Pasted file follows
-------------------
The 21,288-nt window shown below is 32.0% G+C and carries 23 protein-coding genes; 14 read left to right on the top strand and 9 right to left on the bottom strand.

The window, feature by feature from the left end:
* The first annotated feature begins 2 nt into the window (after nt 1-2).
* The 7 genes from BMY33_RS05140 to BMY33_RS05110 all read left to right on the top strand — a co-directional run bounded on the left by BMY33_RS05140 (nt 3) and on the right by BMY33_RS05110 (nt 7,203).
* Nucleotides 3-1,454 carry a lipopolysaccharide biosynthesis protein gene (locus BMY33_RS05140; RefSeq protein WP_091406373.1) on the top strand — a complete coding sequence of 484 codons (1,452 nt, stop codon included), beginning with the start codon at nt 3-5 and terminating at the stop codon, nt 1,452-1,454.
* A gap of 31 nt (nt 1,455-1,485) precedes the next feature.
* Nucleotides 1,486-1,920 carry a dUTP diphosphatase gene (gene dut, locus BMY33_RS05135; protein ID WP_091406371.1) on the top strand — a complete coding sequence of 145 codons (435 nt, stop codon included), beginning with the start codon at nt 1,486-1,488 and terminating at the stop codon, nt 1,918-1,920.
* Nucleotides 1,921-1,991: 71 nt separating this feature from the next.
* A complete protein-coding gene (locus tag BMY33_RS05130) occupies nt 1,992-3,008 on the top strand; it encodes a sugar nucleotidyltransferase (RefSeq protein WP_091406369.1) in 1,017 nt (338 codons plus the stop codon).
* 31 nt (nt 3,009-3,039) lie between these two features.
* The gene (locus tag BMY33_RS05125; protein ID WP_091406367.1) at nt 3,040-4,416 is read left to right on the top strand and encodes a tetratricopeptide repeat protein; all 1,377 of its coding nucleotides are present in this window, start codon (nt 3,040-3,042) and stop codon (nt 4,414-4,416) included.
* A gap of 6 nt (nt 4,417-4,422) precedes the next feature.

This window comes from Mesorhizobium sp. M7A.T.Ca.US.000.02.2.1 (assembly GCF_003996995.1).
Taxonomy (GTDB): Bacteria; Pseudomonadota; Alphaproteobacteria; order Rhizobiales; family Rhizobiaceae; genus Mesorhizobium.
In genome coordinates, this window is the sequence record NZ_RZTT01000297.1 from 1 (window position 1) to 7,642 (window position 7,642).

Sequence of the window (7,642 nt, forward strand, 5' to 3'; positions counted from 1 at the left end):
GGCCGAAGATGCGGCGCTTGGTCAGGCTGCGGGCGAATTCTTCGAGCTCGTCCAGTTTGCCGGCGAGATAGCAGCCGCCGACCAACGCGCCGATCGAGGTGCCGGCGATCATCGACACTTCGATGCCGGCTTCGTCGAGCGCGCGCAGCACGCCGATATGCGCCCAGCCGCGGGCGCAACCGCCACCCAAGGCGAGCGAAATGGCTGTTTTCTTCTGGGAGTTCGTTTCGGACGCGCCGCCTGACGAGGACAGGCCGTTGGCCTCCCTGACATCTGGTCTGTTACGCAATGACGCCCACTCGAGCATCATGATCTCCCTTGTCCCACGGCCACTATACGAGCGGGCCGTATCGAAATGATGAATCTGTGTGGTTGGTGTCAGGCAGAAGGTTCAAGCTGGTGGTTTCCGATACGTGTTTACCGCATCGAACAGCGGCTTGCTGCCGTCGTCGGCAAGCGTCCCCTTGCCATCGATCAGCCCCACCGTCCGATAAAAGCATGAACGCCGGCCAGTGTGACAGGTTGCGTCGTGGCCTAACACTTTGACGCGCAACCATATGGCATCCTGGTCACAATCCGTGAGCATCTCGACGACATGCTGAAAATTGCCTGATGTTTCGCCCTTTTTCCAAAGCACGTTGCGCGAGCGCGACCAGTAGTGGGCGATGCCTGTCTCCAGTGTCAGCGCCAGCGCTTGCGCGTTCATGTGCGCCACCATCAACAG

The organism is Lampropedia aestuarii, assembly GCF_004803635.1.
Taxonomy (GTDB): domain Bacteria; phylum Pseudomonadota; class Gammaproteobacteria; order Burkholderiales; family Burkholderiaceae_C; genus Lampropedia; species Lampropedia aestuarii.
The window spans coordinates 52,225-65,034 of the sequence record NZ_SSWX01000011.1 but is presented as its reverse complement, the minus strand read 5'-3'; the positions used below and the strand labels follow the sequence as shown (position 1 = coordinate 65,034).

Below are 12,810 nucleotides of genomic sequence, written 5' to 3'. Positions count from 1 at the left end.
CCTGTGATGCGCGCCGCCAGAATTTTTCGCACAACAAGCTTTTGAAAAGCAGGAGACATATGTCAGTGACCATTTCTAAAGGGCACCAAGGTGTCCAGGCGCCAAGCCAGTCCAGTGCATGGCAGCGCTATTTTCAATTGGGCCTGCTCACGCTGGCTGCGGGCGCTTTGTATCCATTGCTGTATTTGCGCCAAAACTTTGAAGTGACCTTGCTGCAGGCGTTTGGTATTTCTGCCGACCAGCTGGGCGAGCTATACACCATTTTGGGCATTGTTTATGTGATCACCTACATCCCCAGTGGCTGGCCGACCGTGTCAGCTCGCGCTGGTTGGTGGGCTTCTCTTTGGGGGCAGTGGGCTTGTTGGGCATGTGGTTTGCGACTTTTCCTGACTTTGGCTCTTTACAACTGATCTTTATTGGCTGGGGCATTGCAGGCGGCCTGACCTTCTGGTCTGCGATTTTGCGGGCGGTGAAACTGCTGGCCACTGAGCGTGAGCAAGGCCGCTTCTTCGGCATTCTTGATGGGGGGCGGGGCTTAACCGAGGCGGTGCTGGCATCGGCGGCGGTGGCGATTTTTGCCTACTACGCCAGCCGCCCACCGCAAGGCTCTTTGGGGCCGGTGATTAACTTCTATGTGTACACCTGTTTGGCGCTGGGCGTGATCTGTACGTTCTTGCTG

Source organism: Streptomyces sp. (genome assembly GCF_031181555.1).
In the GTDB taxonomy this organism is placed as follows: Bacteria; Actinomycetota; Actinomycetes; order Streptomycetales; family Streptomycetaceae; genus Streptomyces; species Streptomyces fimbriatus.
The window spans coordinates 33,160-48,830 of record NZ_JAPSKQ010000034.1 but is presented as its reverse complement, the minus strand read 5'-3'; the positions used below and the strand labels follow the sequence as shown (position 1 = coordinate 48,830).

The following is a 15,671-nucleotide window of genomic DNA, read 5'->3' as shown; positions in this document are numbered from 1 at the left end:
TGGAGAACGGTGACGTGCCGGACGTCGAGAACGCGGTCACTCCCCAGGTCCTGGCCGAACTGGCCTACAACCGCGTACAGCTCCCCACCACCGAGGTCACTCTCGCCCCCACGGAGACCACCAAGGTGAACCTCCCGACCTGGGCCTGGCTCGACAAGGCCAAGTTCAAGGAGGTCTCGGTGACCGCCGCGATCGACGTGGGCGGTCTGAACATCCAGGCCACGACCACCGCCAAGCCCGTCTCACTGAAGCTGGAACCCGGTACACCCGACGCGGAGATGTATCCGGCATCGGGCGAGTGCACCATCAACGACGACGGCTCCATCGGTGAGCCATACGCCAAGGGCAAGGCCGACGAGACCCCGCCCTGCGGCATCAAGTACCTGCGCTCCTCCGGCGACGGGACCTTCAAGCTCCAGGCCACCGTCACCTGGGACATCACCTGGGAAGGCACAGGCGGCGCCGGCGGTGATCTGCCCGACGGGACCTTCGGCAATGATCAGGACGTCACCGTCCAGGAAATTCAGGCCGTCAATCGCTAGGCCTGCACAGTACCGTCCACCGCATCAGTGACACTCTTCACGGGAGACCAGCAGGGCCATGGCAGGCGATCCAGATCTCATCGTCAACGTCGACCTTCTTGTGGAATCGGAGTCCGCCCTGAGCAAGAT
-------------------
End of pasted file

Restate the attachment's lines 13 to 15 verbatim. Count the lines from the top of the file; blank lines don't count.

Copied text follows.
This window comes from Mesorhizobium sp. M7A.T.Ca.US.000.02.2.1 (assembly GCF_003996995.1).
Taxonomy (GTDB): Bacteria; Pseudomonadota; Alphaproteobacteria; order Rhizobiales; family Rhizobiaceae; genus Mesorhizobium.
In genome coordinates, this window is the sequence record NZ_RZTT01000297.1 from 1 (window position 1) to 7,642 (window position 7,642).